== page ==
39. Cabinet of Malaysia – The Cabinet of Malaysia is the executive branch of Malaysias government. Led by the Prime Minister, the cabinet is a council of ministers who are accountable collectively to the Parliament, according to the Article 43 of the Constitution, members of the Cabinet can only be selected from members of either houses of Parliament. Formally, the Yang di-Pertuan Agong appoints all Ministers on the advice of the Prime Minister, in practice, the Yang di-Pertuan Agong is obliged to follow the advice of the Prime Minister on the appointment and dismissal of ministers. Members of the Cabinet must be members of either house of Parliament, most ministers are appointed from the lower house, the Dewan Rakyat, although a few are appointed from the upper house, the Dewan Negara. The Prime Minister must be a member of the Dewan Rakyat, although Deputy Ministers and/or Parliamentary Secretaries may be appointed to each portfolio, they are not included in the Cabinet. The Cabinet meets weekly, every Wednesday, the composition of the Cabinet, and the number of portfolios depends mainly on the wishes of the Prime Minister at the time. However, the post of Finance Minister was considered so important as to be a necessity, the position of Deputy Prime Minister is one that exists by convention, and as a result a Prime Minister could theoretically form a Cabinet without a Deputy. Deputy ministers exist for each portfolio, although they are not considered members of the Cabinet, the position of Deputy Minister was created by constitutional amendment in 1960. The office of secretary for each ministry exists but none were appointed after the 2008 Malaysian general election. Parliamentary secretaries were provided for by an amendment in 1963, Deputy ministers and parliamentary secretaries are also appointed from members of Parliament, and deputise for the ministers in government ministries and in Parliament respectively. An additional office, that of the Political Secretary, exists, Political Secretaries need not be members of Parliament. Before taking office, all members of the Cabinet, Deputy Ministers, Parliamentary Secretaries, an outline of the functions of the Cabinet are as follow, To formulate national economic policies and development programs. The Cabinet is responsible to formulate various development programs and projects for the development of the country, examples are the New Economic Policy, the National Development Policy, and the National Vision Policy. To set the budget and finance of the country, the government is allowed to generate revenues from the people through the collection of taxes, fines, summons, custom duties, fees, etc. The government is allowed to plan for the development programs. As an arena for suggestions, debates, and criticisms, the Cabinet is allowed to discuss almost any issues of national interests, except those that touch on the special rights of the Malays, Bumiputeras and/or royal privileges. To propose and amend the law, law is proposed by the Executive and introduce in Parliament with the 1st, 2nd, and 3rd readings for approval. Most provisions for the amendments of the constitution requires a 2/3 majority of the number of members from both the Houses or DewansCabinet of Malaysia – Malaysia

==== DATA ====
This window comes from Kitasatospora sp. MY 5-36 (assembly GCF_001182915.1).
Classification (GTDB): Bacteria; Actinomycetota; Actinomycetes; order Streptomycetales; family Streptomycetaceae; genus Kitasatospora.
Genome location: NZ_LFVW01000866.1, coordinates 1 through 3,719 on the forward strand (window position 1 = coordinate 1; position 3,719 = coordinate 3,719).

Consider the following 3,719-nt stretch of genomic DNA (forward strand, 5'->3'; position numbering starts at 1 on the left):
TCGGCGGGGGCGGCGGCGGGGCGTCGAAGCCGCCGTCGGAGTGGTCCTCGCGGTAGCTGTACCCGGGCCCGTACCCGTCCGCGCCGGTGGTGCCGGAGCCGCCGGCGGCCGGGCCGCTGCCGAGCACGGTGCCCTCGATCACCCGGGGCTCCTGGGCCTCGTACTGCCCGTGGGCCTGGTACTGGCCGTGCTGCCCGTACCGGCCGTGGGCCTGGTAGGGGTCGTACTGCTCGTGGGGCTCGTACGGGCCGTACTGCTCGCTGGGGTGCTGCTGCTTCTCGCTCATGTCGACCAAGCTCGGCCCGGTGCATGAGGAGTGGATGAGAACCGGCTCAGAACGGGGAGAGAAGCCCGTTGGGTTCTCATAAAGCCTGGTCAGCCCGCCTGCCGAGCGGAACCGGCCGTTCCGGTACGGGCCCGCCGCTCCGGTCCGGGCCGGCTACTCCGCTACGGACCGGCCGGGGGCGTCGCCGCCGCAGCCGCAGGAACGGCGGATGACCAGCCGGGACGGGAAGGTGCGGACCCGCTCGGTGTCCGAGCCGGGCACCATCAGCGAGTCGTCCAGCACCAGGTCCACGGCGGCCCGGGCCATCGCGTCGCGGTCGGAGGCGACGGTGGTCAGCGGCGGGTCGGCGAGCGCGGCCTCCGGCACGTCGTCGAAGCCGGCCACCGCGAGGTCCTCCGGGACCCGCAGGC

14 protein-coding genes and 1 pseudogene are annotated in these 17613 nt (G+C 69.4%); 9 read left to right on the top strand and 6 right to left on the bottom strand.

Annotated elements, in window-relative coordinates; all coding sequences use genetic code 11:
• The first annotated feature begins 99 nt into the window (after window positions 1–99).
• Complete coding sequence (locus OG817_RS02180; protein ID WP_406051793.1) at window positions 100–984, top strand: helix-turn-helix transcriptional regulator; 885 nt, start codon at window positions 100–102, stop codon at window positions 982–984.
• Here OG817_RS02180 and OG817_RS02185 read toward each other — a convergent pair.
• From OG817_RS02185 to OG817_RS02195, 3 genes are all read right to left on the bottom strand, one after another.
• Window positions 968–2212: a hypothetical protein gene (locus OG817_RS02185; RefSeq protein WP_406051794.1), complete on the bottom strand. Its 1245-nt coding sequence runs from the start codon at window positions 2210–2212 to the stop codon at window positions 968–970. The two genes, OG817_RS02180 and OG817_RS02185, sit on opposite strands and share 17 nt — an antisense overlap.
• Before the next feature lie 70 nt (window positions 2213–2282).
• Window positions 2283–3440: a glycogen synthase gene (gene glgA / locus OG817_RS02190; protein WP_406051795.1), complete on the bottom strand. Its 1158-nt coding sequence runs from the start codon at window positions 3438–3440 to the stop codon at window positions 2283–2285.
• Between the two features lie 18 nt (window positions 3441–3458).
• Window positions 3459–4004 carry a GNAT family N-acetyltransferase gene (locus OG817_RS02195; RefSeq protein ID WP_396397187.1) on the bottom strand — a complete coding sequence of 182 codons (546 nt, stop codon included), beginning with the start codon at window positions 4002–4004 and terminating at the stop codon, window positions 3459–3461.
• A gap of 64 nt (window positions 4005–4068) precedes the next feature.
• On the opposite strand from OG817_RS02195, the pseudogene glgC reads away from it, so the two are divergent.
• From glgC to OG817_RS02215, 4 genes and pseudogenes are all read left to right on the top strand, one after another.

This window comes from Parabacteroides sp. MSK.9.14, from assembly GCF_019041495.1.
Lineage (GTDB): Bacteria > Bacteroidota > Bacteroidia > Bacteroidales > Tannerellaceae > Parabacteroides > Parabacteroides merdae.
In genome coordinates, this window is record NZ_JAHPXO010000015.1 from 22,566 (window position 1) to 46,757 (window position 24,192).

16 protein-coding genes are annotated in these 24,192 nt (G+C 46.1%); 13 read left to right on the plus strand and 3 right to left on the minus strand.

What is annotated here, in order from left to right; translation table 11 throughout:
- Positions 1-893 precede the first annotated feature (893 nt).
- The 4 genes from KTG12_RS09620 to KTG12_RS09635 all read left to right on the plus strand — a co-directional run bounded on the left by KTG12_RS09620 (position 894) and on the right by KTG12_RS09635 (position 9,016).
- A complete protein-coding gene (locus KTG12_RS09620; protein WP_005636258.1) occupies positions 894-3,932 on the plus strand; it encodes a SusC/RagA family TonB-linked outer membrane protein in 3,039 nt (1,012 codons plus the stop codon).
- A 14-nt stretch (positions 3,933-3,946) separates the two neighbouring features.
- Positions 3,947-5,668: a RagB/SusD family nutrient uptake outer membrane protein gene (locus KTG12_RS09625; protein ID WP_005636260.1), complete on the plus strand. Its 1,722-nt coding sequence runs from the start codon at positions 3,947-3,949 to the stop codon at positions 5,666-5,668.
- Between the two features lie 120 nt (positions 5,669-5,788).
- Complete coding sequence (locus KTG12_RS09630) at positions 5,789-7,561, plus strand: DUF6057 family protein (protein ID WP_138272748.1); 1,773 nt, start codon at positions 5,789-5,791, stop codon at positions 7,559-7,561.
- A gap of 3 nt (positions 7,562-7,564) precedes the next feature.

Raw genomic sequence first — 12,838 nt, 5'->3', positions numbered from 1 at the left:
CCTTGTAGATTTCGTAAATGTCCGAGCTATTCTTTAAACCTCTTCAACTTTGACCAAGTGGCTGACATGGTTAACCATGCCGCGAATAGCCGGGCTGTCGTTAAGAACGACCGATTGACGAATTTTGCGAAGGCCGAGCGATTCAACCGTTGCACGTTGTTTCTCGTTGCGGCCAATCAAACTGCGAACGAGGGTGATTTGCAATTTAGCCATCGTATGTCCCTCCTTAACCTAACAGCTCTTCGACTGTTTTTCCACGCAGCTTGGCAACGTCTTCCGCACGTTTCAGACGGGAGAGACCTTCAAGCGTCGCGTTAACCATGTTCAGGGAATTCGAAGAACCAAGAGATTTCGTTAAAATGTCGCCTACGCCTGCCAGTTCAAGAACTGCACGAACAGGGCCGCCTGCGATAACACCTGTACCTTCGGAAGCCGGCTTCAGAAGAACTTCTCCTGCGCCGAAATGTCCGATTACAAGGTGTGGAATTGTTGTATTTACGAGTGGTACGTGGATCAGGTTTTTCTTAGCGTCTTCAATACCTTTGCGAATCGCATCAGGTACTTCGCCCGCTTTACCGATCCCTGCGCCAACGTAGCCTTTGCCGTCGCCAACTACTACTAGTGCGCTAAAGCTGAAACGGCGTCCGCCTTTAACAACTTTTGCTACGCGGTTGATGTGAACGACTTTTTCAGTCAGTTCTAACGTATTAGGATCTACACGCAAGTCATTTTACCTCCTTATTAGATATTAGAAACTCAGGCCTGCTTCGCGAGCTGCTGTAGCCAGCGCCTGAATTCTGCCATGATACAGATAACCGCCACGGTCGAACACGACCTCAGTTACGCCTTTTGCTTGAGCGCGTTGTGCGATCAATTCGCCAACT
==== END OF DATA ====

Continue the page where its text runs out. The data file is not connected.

40. Elections in Malaysia – Elections in Malaysia exist at two levels, federal level and state level. Federal level elections are those for membership in the Dewan Rakyat, at the federal level, voters elect the 222-member House of Representatives of the bicameral Parliament. Members are elected from single-member constituencies drawn based on using the first past the post system. The party that has the majority of the House of Representatives will form the federal government, the Constitution of Malaysia requires that a general election must be held at least once every five years. However, the Prime Minister can ask the Yang di-Pertuan Agong to dissolve the Parliament at any time before this period has expired. A general election should be no later than two months in West Malaysia and three months for East Malaysia after the dissolution of the Parliament. Since independence, the winner of the election has always been the Barisan Nasional. At the state level, voters elect representatives to the Dewan Undangan Negeri, the number of representatives varies between the different states, with as many as 71 electorates in Sarawak and as little as 15 in Perlis. Members are elected from single-member constituencies drawn based on using the first-past-the-post system. State assembly constituencies are usually smaller than the parliamentary constituencies, the party that forms the majority of the state assembly will form the state government. Usually, state elections are held simultaneously with the parliamentary election and this is because state assemblies are dissolved by their respective Ruler or governor on the advice of the chief minister of the state. For example, following the 1977 Kelantan Emergency, an election was called in Kelantan in March 1978. In the 2004 and 2008 general elections, the election of Sabah were held simultaneously with the parliamentary election as well. The worst result for the Alliance was in 1969, when it lost its majority in Perak, Selangor and Penang in addition to Kelantan. In the 2008 elections, in addition to Kelantan, BN lost four states to the coalition of opposition parties composed of PAS, Democratic Action Party. Perak was returned to BN control in 2009 following a constitutional crisis, in the 2013 elections, BN recaptured the state of Kedah, leaving Kelantan, Penang and Selangor in PR control. Although there used to be elections for members of governments such as municipal councils, today. Local government elections were suspended after the Indonesia-Malaysia confrontation in 1964, the suspension was never lifted and instead made permanent under the Local Government Act 1976Elections in Malaysia – Malaysia